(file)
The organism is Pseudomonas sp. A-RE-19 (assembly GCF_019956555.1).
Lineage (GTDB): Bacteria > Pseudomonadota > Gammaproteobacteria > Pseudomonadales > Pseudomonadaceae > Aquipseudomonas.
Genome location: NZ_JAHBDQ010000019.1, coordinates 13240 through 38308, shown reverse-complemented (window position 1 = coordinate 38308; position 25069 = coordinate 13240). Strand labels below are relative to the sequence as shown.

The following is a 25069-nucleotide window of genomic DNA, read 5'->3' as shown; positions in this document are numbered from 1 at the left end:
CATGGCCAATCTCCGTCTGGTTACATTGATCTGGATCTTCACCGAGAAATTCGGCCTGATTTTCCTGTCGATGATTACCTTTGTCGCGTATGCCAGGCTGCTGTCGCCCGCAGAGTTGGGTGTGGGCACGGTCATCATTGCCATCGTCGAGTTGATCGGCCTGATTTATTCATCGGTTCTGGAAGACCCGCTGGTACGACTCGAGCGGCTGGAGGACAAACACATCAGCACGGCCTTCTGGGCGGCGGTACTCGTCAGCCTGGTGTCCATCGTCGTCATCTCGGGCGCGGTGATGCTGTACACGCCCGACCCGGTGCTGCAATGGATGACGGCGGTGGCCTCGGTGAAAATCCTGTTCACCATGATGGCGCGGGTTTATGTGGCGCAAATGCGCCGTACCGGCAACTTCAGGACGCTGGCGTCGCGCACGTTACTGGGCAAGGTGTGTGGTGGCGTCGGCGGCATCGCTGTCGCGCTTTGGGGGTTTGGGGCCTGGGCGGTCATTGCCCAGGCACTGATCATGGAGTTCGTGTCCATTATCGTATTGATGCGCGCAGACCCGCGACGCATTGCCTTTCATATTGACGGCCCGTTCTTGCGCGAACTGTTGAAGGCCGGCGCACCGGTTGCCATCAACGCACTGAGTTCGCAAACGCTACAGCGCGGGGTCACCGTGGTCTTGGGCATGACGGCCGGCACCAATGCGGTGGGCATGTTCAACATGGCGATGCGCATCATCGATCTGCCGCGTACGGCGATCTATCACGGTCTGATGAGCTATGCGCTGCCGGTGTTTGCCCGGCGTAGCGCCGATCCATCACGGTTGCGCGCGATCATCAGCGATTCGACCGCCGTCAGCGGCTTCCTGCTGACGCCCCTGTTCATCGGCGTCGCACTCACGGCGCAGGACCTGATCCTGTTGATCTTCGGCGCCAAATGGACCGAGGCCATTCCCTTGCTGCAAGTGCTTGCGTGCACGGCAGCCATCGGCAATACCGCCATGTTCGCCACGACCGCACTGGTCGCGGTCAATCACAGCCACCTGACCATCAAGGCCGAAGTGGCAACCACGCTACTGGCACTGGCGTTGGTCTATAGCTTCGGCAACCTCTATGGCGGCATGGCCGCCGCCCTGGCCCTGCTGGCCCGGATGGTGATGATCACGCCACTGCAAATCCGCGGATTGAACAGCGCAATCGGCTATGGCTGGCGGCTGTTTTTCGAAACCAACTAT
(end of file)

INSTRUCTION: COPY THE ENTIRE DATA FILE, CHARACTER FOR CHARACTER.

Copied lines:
The organism is Pseudomonas sp. A-RE-19 (assembly GCF_019956555.1).
Lineage (GTDB): Bacteria > Pseudomonadota > Gammaproteobacteria > Pseudomonadales > Pseudomonadaceae > Aquipseudomonas.
Genome location: NZ_JAHBDQ010000019.1, coordinates 13240 through 38308, shown reverse-complemented (window position 1 = coordinate 38308; position 25069 = coordinate 13240). Strand labels below are relative to the sequence as shown.

The following is a 25069-nucleotide window of genomic DNA, read 5'->3' as shown; positions in this document are numbered from 1 at the left end:
CATGGCCAATCTCCGTCTGGTTACATTGATCTGGATCTTCACCGAGAAATTCGGCCTGATTTTCCTGTCGATGATTACCTTTGTCGCGTATGCCAGGCTGCTGTCGCCCGCAGAGTTGGGTGTGGGCACGGTCATCATTGCCATCGTCGAGTTGATCGGCCTGATTTATTCATCGGTTCTGGAAGACCCGCTGGTACGACTCGAGCGGCTGGAGGACAAACACATCAGCACGGCCTTCTGGGCGGCGGTACTCGTCAGCCTGGTGTCCATCGTCGTCATCTCGGGCGCGGTGATGCTGTACACGCCCGACCCGGTGCTGCAATGGATGACGGCGGTGGCCTCGGTGAAAATCCTGTTCACCATGATGGCGCGGGTTTATGTGGCGCAAATGCGCCGTACCGGCAACTTCAGGACGCTGGCGTCGCGCACGTTACTGGGCAAGGTGTGTGGTGGCGTCGGCGGCATCGCTGTCGCGCTTTGGGGGTTTGGGGCCTGGGCGGTCATTGCCCAGGCACTGATCATGGAGTTCGTGTCCATTATCGTATTGATGCGCGCAGACCCGCGACGCATTGCCTTTCATATTGACGGCCCGTTCTTGCGCGAACTGTTGAAGGCCGGCGCACCGGTTGCCATCAACGCACTGAGTTCGCAAACGCTACAGCGCGGGGTCACCGTGGTCTTGGGCATGACGGCCGGCACCAATGCGGTGGGCATGTTCAACATGGCGATGCGCATCATCGATCTGCCGCGTACGGCGATCTATCACGGTCTGATGAGCTATGCGCTGCCGGTGTTTGCCCGGCGTAGCGCCGATCCATCACGGTTGCGCGCGATCATCAGCGATTCGACCGCCGTCAGCGGCTTCCTGCTGACGCCCCTGTTCATCGGCGTCGCACTCACGGCGCAGGACCTGATCCTGTTGATCTTCGGCGCCAAATGGACCGAGGCCATTCCCTTGCTGCAAGTGCTTGCGTGCACGGCAGCCATCGGCAATACCGCCATGTTCGCCACGACCGCACTGGTCGCGGTCAATCACAGCCACCTGACCATCAAGGCCGAAGTGGCAACCACGCTACTGGCACTGGCGTTGGTCTATAGCTTCGGCAACCTCTATGGCGGCATGGCCGCCGCCCTGGCCCTGCTGGCCCGGATGGTGATGATCACGCCACTGCAAATCCGCGGATTGAACAGCGCAATCGGCTATGGCTGGCGGCTGTTTTTCGAAACCAACTAT